A team of medical professionals had to review the notes of 3,200 patients registered at a Kent practice because of “significant” concerns over patient safety.
Stephen Lawrence, who ran the St Mary’s Island Surgery in Chatham, which had already been in special measures, has now been deregistered as a provider.
This comes after concerns over a backlog of prescription requests at the practice. More than 1,000 blood test results – some nearly a year old – appeared not to have been viewed, and four month old referral letters were not sent to secondary care providers. At least five patients had not been referred under the two week wait or rapid access referral procedures, or not followed up when they should have been.
The Care Quality Commission inspection report, published today, said the provider – Dr Lawrence – was unable to search electronic patient records to identify patients on medication who needed monitoring to show the date of their last blood test. He said he relied on remembering individual patient details. Some of these patients had not had blood tests within the recommended period.
Inspectors were also concerned about the lack of any permanent administrative or reception staff onsite, which meant staff on temporary loan from other practices had not had any induction and were unable to access the defibrillator.
The practice was found to be inadequate on all measures during an inspection in January and restrictions were placed on its registration. When the conditions were not met, the CQC cancelled its registration and a new provider took over the practice.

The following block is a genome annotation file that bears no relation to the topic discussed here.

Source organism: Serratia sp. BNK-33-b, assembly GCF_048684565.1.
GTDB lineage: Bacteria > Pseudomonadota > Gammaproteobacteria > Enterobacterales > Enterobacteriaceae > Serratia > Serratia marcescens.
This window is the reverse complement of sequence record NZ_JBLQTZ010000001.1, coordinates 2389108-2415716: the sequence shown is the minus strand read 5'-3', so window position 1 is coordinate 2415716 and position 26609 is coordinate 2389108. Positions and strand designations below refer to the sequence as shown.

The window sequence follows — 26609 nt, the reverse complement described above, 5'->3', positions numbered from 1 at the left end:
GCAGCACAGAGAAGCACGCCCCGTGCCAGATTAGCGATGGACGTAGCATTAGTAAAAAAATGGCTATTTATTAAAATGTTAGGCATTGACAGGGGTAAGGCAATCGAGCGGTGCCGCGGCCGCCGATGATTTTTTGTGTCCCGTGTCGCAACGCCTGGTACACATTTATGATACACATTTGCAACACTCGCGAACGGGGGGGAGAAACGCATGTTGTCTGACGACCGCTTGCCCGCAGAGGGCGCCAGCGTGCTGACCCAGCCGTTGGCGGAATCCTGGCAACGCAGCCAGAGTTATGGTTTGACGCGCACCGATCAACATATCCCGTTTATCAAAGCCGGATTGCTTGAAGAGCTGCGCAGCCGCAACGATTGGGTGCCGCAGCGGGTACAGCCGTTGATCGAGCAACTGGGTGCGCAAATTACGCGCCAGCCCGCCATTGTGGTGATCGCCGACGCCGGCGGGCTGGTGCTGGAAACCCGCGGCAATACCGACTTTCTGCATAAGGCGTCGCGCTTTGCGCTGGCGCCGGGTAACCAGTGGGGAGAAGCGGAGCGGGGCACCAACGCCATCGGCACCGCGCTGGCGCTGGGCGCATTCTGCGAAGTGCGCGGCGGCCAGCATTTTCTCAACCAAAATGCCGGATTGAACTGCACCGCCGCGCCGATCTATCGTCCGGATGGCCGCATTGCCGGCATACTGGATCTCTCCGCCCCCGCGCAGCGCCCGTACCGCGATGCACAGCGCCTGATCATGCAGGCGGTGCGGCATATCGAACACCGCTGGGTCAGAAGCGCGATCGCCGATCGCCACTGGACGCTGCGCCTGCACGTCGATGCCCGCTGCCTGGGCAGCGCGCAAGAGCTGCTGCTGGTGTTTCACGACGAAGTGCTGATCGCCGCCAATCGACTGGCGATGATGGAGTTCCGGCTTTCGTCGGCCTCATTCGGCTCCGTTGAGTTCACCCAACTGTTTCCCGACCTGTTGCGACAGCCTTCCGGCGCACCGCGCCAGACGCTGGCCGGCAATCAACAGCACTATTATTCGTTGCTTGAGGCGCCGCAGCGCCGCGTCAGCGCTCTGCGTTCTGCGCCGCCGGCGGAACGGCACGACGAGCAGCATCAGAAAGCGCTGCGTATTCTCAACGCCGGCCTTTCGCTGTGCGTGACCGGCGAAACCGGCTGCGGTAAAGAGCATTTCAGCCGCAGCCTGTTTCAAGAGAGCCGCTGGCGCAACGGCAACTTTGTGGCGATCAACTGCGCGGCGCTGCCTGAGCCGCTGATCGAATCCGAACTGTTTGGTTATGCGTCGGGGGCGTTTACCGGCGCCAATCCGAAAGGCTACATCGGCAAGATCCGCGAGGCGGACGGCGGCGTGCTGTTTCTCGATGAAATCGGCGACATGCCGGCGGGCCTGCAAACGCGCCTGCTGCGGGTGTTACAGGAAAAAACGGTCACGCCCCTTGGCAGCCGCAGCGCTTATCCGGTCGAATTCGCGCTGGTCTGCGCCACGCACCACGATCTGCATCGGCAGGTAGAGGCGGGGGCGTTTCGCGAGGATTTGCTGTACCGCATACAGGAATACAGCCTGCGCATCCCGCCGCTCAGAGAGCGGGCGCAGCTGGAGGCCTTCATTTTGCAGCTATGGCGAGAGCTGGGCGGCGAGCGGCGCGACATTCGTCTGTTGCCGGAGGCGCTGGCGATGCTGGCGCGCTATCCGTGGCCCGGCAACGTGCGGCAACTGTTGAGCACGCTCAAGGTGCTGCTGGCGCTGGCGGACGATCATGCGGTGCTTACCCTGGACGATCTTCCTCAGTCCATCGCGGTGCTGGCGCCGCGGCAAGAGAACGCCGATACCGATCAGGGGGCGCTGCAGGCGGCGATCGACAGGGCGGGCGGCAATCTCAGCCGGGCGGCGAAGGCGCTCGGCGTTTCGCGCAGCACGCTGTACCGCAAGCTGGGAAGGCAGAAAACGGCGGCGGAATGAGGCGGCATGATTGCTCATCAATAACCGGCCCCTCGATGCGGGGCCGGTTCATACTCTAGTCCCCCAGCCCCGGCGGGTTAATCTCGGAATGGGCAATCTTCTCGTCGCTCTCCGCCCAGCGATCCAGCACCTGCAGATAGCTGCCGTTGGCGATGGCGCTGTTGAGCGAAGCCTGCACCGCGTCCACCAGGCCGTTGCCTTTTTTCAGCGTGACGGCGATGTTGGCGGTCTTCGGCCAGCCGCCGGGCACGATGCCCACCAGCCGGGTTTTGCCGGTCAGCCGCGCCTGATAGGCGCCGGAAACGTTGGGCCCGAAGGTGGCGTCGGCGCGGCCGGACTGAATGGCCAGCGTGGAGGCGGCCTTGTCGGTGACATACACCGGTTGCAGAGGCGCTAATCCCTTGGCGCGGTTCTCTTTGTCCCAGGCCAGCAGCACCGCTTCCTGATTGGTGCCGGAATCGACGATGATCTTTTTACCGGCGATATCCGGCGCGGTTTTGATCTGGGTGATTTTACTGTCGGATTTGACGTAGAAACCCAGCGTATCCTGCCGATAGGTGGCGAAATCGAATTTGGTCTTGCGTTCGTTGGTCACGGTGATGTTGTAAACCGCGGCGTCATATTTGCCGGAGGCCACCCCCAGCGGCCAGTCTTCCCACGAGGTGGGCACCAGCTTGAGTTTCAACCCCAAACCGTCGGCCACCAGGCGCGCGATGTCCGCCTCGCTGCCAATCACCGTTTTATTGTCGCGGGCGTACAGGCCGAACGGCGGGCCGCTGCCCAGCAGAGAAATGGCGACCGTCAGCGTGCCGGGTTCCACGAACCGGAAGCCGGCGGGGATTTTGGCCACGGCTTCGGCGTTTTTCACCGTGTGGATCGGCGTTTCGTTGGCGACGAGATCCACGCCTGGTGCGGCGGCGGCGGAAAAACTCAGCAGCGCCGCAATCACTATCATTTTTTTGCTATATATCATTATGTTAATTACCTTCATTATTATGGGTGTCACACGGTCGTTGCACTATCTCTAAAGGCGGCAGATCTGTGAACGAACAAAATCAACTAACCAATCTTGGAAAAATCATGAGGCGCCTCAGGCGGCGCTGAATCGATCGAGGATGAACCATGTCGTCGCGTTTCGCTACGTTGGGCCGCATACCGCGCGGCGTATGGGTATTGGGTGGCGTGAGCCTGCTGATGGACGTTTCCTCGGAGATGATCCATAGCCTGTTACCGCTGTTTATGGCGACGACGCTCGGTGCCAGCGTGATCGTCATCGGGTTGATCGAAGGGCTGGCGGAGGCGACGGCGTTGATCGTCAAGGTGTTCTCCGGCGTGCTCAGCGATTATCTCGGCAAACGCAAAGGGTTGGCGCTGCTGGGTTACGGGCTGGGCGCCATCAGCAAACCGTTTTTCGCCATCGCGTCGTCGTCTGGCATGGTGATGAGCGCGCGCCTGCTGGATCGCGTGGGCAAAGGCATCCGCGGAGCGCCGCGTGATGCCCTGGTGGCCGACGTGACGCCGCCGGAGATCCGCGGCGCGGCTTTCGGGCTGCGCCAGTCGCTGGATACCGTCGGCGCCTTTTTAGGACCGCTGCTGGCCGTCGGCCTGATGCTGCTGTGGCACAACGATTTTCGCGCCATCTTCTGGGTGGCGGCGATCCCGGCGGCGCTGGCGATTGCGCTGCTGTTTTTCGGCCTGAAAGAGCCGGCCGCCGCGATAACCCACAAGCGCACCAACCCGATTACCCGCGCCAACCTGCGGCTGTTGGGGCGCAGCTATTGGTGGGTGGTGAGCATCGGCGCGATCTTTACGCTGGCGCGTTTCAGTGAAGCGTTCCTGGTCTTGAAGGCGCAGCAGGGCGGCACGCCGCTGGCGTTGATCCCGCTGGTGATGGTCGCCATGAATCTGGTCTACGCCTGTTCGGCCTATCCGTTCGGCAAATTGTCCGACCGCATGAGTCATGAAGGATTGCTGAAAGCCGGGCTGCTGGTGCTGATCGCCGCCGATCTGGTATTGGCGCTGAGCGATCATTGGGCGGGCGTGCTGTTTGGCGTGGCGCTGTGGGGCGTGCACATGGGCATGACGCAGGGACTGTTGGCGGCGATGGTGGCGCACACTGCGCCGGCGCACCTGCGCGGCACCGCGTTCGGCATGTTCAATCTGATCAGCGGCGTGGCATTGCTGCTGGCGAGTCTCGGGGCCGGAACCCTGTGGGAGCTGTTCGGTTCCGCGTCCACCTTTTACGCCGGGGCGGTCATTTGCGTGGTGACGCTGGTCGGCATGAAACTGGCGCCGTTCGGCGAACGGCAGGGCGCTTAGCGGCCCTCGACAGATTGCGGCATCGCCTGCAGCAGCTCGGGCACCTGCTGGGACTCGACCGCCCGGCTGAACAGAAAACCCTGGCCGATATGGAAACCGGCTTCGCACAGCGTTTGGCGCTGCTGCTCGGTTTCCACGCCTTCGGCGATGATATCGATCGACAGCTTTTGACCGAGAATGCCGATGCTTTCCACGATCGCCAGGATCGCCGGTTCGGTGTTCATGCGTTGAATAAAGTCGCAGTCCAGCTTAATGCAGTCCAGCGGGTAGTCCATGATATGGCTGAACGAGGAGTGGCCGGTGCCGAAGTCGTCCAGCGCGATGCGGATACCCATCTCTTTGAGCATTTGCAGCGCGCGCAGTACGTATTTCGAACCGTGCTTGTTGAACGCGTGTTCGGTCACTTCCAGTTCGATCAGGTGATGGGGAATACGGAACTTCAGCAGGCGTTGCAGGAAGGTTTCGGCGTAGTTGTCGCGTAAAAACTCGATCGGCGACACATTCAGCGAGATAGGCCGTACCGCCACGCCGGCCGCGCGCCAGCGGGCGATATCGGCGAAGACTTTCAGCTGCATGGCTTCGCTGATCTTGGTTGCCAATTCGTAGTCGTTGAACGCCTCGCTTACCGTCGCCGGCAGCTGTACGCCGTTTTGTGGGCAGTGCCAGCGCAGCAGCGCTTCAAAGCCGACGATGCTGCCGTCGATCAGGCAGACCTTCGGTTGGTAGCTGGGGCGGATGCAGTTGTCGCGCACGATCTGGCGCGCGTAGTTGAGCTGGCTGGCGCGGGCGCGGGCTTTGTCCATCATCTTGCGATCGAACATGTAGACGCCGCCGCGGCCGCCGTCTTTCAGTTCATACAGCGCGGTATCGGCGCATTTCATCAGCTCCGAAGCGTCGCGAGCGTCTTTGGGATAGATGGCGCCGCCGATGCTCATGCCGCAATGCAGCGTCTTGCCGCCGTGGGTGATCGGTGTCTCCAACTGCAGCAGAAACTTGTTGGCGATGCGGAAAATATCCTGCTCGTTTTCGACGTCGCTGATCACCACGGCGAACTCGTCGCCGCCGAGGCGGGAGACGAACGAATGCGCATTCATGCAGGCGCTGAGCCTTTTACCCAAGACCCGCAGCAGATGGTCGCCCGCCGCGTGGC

Dr Lawrence was a medical school GP tutor at two London universities and a principal teaching fellow at Warwick University’s medical school, as well as being an executive committee member at the Primary Care Diabetes Society. These commitments meant he was away from the practice at least two days a week when a newly qualified salaried GP would be present until 4pm. When the CQC inspected the practice, Dr Lawrence was away and when contacted he said he had been seeking help from Medway Clinical Commissioning Group and NHS England.
CQC deputy chief inspector of general practice Ruth Rankine said: “The way in which St Mary’s Island Surgery was operating under Dr Lawrence failed to meet the fundamental aspects of good care and treatment that people have the right to expect – high quality, compassionate and safe.
“Enforcement action to close a service is not something that the CQC takes lightly. Where we find that patients are at significant risk, as we did in this case, we have no choice but to work with our partner agencies in order to take action to protect the safety and welfare of the public.”
Sarah Vaux, chief nurse at Medway CCG, said: “As soon as we were alerted to potential issues we contacted the CQC and worked with them during their inspections. We wish to reassure patients that Dr Lawrence is no longer at the surgery and a dedicated team of medical professionals has reviewed the notes of all the patients registered at the practice. Where necessary all patients have now been contacted.”
The practice was placed in special measures after an inspection in December 2015. In September 2016, it was rated it as good at removed from the regime.
23 April 2018